HOW TO FILTER YOUR ONBOARD WATER FROM A DOCKSIDE SOURCE
When filling the freshwater tank on your boat, the water comes from a hose bib. To ensure you are getting nothing but pure, clean water, you want to use a filter system in between the hose connection and your boat. To ensure it doesn’t take all afternoon to fill the tank, you need a system with high flowing canisters that won’t restrict the flow of water.
Water filters work by passing the water through a medium. The medium has pores large enough for water molecules to pass, but small enough to block contaminants.
Contaminants range in size. Silt and sediment range in size from 50 to 150 microns. Other contaminants are much smaller. Bacteria range in size from 2 to 10 microns. Cysts like giardia can be as small as .5 micron.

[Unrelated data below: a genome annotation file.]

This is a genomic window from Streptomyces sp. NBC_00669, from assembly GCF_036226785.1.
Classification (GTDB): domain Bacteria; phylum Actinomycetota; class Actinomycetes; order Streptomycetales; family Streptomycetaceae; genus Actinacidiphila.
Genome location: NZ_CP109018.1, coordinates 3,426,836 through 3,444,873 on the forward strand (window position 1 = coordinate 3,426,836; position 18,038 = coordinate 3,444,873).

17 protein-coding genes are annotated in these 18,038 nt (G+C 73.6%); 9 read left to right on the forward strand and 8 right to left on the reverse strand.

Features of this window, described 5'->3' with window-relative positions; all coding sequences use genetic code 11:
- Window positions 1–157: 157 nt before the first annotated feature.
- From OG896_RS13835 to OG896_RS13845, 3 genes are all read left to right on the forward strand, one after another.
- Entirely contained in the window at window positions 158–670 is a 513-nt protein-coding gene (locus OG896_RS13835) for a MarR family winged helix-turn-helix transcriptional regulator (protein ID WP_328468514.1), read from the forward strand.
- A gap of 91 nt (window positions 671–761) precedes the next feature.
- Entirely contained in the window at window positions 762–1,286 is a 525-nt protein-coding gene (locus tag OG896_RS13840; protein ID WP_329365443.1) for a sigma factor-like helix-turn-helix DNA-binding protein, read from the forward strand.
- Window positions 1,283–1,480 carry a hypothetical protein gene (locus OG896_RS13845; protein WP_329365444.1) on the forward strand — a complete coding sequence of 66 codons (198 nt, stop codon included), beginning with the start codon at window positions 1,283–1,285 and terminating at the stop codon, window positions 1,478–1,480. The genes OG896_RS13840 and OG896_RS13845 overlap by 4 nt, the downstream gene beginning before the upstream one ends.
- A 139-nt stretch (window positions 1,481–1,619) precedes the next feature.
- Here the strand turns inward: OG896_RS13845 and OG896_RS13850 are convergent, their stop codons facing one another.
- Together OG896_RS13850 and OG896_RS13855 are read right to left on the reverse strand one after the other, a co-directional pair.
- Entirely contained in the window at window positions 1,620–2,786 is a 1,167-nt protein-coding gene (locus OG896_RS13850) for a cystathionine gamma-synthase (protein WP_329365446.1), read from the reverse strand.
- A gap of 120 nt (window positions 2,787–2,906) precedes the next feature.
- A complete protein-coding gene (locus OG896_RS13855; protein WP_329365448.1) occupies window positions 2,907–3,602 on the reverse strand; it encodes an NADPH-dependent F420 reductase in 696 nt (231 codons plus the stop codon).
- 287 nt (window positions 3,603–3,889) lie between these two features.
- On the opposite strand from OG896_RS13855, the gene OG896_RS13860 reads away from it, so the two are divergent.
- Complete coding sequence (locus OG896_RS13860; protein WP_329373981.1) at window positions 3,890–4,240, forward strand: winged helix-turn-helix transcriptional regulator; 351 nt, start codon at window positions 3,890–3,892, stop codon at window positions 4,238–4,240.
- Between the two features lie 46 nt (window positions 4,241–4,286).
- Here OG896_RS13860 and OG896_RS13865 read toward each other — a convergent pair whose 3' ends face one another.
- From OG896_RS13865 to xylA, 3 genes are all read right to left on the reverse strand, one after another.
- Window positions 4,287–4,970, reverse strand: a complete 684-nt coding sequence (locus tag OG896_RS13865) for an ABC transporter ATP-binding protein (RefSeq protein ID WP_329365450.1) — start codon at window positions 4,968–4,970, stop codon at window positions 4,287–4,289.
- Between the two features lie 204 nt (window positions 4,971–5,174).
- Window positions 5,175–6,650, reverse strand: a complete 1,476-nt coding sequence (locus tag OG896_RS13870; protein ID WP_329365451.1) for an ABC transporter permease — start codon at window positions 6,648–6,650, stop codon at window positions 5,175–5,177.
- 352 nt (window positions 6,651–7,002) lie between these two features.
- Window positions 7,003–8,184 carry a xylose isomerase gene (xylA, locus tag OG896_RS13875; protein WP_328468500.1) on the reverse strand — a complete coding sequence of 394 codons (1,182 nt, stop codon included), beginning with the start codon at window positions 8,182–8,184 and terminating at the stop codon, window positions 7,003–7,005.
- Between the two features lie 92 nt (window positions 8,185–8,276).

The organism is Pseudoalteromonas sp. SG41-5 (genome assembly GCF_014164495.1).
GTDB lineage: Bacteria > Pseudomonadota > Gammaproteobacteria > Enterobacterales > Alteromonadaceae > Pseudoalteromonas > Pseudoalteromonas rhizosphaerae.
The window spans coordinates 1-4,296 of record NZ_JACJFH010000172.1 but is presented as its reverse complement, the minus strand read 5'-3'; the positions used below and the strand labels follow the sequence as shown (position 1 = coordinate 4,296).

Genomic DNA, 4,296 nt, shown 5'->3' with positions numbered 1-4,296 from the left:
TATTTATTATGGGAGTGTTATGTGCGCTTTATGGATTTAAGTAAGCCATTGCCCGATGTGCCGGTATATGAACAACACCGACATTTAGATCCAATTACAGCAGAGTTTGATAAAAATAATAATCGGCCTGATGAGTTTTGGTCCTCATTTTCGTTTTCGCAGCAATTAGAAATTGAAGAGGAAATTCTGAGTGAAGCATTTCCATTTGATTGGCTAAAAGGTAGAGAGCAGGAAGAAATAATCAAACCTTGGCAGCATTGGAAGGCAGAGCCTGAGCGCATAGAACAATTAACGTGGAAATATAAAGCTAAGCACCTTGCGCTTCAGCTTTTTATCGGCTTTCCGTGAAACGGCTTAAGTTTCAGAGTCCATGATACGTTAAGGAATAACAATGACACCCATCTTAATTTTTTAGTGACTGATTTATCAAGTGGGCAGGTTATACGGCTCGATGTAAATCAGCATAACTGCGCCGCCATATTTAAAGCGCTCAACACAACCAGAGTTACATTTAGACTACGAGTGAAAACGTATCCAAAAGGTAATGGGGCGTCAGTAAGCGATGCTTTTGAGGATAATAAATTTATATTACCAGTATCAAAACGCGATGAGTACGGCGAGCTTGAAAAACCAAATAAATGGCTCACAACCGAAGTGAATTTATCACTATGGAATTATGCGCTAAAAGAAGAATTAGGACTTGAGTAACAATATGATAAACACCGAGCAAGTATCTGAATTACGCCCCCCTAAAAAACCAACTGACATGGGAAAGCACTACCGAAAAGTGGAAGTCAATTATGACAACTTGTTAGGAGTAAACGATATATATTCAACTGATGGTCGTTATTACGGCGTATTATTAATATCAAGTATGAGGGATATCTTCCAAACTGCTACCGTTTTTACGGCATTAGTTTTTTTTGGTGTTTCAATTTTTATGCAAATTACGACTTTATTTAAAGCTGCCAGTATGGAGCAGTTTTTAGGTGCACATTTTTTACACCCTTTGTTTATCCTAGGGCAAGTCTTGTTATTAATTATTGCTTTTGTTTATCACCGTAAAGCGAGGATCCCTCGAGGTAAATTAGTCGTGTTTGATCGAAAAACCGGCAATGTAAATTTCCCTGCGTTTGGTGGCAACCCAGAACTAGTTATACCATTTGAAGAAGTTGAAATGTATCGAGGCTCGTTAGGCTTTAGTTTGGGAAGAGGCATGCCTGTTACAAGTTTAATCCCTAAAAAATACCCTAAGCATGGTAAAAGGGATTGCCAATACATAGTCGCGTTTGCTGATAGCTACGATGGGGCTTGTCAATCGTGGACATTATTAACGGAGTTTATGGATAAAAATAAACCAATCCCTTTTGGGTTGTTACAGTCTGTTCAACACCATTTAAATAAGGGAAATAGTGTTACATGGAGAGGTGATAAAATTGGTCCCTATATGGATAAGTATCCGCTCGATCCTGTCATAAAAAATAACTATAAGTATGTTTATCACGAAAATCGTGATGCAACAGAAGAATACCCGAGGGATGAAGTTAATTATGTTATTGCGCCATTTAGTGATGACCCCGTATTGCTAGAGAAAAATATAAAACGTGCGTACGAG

Filters are rated by the size of their pores. A filter with a rating of 100 microns might reduce the sediment in your water, but it will leave in harmful chemicals, bacteria and cysts. Many small in-line filters, typically blue and about the size of a cucumber, are rated at 100 microns – or not at all.
In a two canister system, the first canister has a filter element designed to reduce silt and sediment. A 5 micron rating is perfect for this task. The second element should be rated to reduce smaller contaminants. A .5 micron (one-half micron) rating is best for this purpose.
To ensure you are getting safe, clean, great tasting water in your rig, buy a water filter system made for dockside use. Make sure it has high quality filters, and that it sets up conveniently on the dock with a built-in stand.
Those blue, in-line filters also have narrow passages that choke off your water flow. Make sure you use a system that delivers a high flow rate.